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Itasca traffic violations attorneyCoronavirus has affected millions of people all over the world. The global pandemic caused many non-essential businesses to temporarily shut down in states’ efforts to slow the spread of COVID-19. Here in Illinois, Governor J.B. Pritzker issued a stay-at-home order that has been in effect for the past several months. As a result, the typically congested Chicagoland area roads have been much emptier. However, despite fewer people commuting to work or for extracurricular activities, there has been an increase in the number of traffic accidents. Studies show there may be various reasons for these statistics, namely traffic violations.  

Illinois Moving Violations 

According to the National Safety Council (NSC), Illinois saw an 11 percent increase in traffic fatalities compared to the first three months of 2019. This is despite a significant decrease in the number of miles Americans drove as COVID-19 restrictions were put in place across the state. Not all motorists are intentionally committing a violation or driving recklessly, however. In some cases, some people may not have driven at all during the coronavirus crisis. Understandably, they may be a bit rusty behind the wheel while navigating the city streets or highways. With so much uncertainty on everyone’s minds these days, a driver can accidentally forget some of the rules of the road. In addition, something as simple as a burnt-out headlight or taillight can result in a traffic infraction. 

A few of the most common traffic violations Illinois drivers can be charged with include: 

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The worldwide pandemic of COVID-19 has changed the way we live in just a matter of months. Local governments have issued “stay at home” orders and non-essential businesses have been closed for an indefinite amount of time. Individuals across the globe are practicing social distancing in an effort to flatten the curve for the number of new cases. Recently, the U.S. federal government announced the Coronavirus Aid, Relief, and Economic Security (CARES) Act. The largest economic relief bill in U.S. history, the stimulus package will allocate $2.2 trillion in support to individuals and businesses affected by the economic plunge due to the virus. Those people who are in the midst of the U.S. immigration application process may be wondering how the CARES Act will affect their cases, especially in regards to the new Public Charge rule.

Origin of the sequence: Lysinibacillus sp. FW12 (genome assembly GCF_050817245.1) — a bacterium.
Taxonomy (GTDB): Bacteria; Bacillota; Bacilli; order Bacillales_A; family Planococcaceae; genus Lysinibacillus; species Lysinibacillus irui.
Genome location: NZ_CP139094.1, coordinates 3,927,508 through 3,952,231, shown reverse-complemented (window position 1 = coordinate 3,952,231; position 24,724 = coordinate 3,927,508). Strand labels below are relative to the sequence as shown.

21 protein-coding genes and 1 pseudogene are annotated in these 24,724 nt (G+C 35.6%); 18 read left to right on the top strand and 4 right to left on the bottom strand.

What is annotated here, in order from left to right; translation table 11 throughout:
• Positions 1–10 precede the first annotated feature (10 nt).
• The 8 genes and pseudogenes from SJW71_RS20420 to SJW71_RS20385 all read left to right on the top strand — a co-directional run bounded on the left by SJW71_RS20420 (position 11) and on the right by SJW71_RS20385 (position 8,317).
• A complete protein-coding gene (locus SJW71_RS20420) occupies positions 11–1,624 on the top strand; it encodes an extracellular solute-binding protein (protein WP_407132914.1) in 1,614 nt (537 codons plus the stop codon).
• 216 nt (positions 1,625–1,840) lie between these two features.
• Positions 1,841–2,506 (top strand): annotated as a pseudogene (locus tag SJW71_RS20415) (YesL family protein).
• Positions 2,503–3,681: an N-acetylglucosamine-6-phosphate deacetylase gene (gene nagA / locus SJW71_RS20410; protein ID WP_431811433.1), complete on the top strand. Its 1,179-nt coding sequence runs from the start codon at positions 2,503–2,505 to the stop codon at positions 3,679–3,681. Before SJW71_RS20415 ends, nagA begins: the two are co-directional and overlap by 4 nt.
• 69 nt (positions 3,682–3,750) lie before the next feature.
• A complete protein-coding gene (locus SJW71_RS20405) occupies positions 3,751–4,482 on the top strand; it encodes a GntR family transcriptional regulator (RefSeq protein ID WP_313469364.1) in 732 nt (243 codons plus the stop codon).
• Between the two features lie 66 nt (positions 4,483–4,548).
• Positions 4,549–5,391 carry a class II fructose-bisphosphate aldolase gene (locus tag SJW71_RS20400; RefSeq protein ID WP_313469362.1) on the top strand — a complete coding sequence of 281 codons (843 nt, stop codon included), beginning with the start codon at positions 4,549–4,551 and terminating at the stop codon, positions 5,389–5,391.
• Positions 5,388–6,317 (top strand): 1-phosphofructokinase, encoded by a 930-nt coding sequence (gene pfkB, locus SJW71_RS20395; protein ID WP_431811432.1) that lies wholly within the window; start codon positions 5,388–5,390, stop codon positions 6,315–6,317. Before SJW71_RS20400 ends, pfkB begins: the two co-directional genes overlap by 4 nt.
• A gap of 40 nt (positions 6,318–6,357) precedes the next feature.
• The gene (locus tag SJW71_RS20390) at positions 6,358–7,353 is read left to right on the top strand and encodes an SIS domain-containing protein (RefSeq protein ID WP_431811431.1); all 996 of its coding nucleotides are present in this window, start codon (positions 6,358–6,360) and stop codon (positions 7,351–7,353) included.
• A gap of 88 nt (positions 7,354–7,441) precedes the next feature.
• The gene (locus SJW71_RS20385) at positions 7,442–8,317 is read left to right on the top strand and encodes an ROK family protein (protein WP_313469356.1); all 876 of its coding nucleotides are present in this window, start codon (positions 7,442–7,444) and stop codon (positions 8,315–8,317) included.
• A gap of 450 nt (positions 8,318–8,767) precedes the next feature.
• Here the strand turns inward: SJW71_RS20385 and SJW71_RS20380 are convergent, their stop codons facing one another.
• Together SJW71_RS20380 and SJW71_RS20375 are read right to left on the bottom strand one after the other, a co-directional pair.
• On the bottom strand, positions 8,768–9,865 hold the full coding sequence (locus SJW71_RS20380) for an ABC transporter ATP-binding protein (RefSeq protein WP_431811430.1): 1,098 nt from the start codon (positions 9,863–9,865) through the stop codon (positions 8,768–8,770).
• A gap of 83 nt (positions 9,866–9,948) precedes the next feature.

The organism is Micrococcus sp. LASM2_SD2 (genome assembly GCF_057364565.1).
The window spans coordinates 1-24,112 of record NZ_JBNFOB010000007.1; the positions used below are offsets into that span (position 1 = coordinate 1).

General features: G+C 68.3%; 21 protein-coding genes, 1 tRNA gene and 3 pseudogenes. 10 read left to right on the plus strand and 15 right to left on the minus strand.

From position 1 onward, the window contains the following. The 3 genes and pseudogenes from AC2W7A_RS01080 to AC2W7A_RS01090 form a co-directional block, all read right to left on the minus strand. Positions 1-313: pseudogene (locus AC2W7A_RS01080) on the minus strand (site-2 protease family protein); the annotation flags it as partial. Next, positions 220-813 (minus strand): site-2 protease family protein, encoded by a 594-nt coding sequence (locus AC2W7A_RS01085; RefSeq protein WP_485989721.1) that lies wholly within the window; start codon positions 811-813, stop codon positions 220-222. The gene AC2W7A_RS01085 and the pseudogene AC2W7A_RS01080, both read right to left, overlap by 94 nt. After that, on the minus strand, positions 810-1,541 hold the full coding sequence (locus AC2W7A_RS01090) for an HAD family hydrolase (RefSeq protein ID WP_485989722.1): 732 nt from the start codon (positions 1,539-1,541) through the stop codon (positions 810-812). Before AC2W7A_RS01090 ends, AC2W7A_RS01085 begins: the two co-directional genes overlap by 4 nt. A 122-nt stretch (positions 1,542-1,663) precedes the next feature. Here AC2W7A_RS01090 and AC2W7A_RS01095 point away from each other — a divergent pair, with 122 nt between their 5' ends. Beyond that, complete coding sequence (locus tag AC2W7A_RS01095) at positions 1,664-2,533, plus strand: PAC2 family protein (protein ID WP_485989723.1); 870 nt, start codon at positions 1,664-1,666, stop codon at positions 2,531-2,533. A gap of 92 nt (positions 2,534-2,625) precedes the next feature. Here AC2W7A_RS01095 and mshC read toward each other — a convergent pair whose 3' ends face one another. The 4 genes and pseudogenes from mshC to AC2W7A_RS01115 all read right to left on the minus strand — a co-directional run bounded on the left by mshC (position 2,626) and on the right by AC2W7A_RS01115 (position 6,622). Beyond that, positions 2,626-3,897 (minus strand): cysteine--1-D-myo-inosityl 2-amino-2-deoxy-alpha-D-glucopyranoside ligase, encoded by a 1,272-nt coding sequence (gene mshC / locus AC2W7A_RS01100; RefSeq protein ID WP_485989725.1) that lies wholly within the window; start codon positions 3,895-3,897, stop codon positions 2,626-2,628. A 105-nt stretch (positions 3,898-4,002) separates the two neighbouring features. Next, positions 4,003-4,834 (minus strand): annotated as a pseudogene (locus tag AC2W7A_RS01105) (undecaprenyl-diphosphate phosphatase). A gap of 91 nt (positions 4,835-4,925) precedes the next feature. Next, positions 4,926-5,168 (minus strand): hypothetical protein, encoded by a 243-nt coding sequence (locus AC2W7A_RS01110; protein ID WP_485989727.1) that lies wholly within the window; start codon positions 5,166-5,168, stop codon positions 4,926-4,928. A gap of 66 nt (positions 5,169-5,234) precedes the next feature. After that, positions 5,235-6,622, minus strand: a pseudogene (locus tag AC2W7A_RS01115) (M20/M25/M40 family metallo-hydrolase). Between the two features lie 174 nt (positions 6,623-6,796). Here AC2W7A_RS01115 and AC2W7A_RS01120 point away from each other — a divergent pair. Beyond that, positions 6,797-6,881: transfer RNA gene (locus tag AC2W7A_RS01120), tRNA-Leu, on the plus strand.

Public Charge Rule 

Itasca immigration lawyerIn response to the coronavirus crisis, USCIS recently announced that the Public Charge rule cannot restrict access to testing, screening, or treatment of communicable diseases, including COVID-19. A Public Charge is defined as an individual who cannot support themselves through employment, financial assets, or assistance from family and instead relies on government benefits. According to U.S. immigration law, an individual who is considered likely to become a public charge is “inadmissible.” This means that they can be denied a Green Card or visa to be admitted into the country. The new Public Charge rule expands the types of publicly funded programs that are used to assess if a person is likely to become a public charge in the future. 

Certain immigrants who are residing in the United States, such as DACA recipients, may be eligible for the COVID-19 stimulus package payment that is on its way to families and individuals. However, some are concerned that this payment could be classified as a public benefit, which could influence a public charge determination later. 

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